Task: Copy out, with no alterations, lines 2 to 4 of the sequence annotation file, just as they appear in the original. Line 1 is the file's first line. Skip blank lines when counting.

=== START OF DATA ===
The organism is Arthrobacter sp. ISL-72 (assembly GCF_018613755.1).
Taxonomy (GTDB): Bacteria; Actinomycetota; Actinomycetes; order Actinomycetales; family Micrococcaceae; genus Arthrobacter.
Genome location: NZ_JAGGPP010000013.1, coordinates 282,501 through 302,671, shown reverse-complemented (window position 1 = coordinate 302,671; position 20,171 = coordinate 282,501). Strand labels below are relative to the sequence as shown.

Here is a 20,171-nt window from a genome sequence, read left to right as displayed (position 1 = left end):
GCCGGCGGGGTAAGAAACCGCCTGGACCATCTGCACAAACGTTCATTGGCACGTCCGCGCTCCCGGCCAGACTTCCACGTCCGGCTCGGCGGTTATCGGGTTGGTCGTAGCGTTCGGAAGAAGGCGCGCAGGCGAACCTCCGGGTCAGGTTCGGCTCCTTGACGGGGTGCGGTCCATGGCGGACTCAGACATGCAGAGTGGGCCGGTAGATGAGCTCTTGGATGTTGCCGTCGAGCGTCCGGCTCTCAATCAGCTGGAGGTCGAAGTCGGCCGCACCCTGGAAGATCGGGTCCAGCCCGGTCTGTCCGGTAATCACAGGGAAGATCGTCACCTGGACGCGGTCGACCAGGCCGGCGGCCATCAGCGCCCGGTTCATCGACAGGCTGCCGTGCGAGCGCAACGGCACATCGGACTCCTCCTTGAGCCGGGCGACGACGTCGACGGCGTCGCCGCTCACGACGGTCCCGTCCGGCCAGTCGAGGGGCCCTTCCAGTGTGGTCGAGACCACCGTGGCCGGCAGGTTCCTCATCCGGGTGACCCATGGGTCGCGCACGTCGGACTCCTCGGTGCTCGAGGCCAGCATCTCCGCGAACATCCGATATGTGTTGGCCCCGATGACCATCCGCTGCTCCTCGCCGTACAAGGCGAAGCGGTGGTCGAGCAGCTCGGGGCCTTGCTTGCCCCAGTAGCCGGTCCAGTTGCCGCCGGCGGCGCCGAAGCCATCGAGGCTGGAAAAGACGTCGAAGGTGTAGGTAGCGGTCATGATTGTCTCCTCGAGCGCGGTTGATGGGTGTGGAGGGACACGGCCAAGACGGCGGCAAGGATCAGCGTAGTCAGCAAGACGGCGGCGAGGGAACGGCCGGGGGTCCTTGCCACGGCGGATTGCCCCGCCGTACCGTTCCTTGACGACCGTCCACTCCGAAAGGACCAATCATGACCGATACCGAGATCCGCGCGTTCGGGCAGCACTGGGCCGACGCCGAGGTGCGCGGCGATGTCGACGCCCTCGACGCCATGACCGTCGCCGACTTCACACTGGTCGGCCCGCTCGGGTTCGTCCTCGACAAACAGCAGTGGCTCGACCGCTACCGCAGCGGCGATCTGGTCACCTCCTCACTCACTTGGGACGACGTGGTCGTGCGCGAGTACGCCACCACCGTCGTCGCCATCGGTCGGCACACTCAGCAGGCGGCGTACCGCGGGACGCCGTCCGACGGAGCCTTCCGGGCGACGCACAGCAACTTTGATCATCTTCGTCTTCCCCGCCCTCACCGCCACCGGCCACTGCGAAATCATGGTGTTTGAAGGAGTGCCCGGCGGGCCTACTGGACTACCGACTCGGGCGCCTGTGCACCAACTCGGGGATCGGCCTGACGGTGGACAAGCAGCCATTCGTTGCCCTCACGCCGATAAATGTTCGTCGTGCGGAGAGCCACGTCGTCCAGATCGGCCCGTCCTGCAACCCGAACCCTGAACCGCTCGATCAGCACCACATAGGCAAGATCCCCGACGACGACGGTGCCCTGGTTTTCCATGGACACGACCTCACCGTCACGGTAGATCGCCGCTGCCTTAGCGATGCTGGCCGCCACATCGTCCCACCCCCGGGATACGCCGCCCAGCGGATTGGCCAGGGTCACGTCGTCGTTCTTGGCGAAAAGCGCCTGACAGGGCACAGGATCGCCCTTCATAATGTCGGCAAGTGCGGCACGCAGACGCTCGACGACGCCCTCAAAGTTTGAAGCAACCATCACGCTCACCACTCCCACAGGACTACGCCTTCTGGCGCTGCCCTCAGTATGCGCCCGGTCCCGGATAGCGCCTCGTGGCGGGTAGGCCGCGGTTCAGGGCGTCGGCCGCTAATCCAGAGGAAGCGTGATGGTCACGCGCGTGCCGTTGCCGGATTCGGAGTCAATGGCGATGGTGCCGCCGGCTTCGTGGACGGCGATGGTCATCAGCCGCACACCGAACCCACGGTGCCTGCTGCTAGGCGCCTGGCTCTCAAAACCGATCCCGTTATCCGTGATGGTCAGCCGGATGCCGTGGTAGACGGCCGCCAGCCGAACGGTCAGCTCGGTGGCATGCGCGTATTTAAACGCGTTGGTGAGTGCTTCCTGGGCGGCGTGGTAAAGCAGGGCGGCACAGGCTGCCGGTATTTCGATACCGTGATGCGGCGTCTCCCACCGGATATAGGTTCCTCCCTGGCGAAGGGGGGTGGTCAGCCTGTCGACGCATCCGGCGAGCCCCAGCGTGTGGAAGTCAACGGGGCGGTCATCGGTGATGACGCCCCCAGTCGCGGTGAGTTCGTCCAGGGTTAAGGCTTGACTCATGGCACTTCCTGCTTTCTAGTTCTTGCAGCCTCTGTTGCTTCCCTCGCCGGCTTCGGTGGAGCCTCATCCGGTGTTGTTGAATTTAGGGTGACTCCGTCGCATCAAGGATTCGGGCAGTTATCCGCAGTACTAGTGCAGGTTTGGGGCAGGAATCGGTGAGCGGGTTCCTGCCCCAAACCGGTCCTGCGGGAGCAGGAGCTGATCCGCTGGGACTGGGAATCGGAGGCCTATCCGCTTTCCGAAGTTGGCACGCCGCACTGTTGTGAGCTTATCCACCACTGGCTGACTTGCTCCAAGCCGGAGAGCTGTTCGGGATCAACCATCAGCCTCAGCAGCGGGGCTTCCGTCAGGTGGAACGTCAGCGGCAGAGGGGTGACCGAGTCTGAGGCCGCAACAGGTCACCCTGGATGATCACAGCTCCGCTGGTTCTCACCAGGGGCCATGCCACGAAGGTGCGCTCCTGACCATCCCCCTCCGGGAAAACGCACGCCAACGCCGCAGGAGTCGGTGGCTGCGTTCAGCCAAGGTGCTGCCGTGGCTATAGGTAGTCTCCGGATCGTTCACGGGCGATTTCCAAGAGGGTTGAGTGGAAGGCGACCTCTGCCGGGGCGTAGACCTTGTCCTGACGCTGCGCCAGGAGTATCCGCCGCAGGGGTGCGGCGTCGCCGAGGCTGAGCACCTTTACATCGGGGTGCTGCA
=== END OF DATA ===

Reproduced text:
Taxonomy (GTDB): Bacteria; Actinomycetota; Actinomycetes; order Actinomycetales; family Micrococcaceae; genus Arthrobacter.
Genome location: NZ_JAGGPP010000013.1, coordinates 282,501 through 302,671, shown reverse-complemented (window position 1 = coordinate 302,671; position 20,171 = coordinate 282,501). Strand labels below are relative to the sequence as shown.

Here is a 20,171-nt window from a genome sequence, read left to right as displayed (position 1 = left end):